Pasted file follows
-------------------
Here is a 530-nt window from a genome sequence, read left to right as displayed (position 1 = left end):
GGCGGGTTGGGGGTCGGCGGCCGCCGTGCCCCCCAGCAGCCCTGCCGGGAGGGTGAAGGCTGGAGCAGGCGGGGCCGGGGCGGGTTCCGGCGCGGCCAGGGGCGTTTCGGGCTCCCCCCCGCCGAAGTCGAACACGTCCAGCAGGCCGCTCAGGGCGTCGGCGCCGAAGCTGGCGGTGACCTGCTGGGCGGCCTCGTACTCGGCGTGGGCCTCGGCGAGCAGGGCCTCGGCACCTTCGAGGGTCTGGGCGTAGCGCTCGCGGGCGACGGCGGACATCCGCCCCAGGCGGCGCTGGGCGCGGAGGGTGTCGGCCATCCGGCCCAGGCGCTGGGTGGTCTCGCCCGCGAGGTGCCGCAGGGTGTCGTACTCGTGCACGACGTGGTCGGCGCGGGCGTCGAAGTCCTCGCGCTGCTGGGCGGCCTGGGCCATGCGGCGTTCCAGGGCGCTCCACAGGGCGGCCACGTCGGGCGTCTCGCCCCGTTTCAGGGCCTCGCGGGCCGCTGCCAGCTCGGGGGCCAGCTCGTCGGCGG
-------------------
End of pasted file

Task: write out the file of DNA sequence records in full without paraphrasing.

Here is a 530-nt window from a genome sequence, read left to right as displayed (position 1 = left end):
GGCGGGTTGGGGGTCGGCGGCCGCCGTGCCCCCCAGCAGCCCTGCCGGGAGGGTGAAGGCTGGAGCAGGCGGGGCCGGGGCGGGTTCCGGCGCGGCCAGGGGCGTTTCGGGCTCCCCCCCGCCGAAGTCGAACACGTCCAGCAGGCCGCTCAGGGCGTCGGCGCCGAAGCTGGCGGTGACCTGCTGGGCGGCCTCGTACTCGGCGTGGGCCTCGGCGAGCAGGGCCTCGGCACCTTCGAGGGTCTGGGCGTAGCGCTCGCGGGCGACGGCGGACATCCGCCCCAGGCGGCGCTGGGCGCGGAGGGTGTCGGCCATCCGGCCCAGGCGCTGGGTGGTCTCGCCCGCGAGGTGCCGCAGGGTGTCGTACTCGTGCACGACGTGGTCGGCGCGGGCGTCGAAGTCCTCGCGCTGCTGGGCGGCCTGGGCCATGCGGCGTTCCAGGGCGCTCCACAGGGCGGCCACGTCGGGCGTCTCGCCCCGTTTCAGGGCCTCGCGGGCCGCTGCCAGCTCGGGGGCCAGCTCGTCGGCGG